Wednesday, August 11, 2010

Margin in 5th District doesn't tell the story of geographic split

Waterbury state Sen. Sam Caligiuri won the Republican nomination in the 5th Congressional District last night by a pretty comfortable margin - 40 percent to Justin Bernier's 31 percent and Mark Greenberg's 29 percent.
But in keeping with the geographic dynamics of the district over the past decade, that margin was by no means a consistent trend across the map.
In fact, Caligiuri placed first in 19 towns in the 5th District, while Bernier won 18 towns, and Greenberg won three (Danbury, Warren and Woodbury).
Bernier won Torrington and smaller towns throughout the Northwest Corner and down into New Milford, but the combined margin of victory in 11 of those towns, because population and Republican primary votes are relatively low, was 590.
He also beat Caligiuri by a combined margin of 978 votes in the Farmington Valley towns of Avon, Canton, Simsbury and Farmington and his hometown of Plainville.
But that was not enough to overcome Caligiuri's dominance in his home base of Waterbury.
He beat Bernier by a combined margin of 2,965 votes in Waterbury and the surrounding towns of Watertown, Wolcott, Southbury, Middlebury and Cheshire.
The two other major communities in the district, were basically a wash, with Caligiuri winning Meriden by a small margin, and Bernier winning New Britain by a small margin.
Caligiuri spoke during the primary campaign about the importance of geography in the general election.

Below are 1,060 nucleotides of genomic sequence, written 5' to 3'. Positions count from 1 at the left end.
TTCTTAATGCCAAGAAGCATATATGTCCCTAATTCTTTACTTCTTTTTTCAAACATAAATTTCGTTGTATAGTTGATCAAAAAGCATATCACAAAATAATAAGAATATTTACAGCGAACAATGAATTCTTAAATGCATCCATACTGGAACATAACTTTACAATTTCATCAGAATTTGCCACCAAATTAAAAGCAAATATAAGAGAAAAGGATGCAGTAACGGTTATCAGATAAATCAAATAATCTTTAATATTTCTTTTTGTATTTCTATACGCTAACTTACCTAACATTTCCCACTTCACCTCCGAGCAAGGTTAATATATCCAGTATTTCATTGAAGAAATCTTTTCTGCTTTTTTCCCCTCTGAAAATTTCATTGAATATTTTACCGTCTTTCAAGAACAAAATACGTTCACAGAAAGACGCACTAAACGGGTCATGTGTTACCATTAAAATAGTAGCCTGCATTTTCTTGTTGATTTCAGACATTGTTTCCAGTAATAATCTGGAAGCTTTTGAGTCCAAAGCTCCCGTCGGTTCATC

He said that traditionally, the formula for Republican victory in this district is for the nominee to have a base of support that neutralizes the Democratic nominee's votes in one of the two major Democratic strongholds, Waterbury or New Britain.
Nancy Johnson used to win the district by neutralizing Democratic support in her base of New Britain.
Before her, John Rowland used to win by neutralizing his home base of Waterbury for the Democrats.
Caligiuri had argued that he would have similar support in Waterbury, which would be more important to victory in November than Bernier's base in the Farmington Valley, which would be expected to support a Republican regardless of where they are from.
Democratic Congressman Chris Murphy, seeking his third two-year term, is from Meriden.

On the map above, towns won by Bernier are colored in blue, towns won by Caligiuri are colored in red, and towns won by Greenberg are colored in green.

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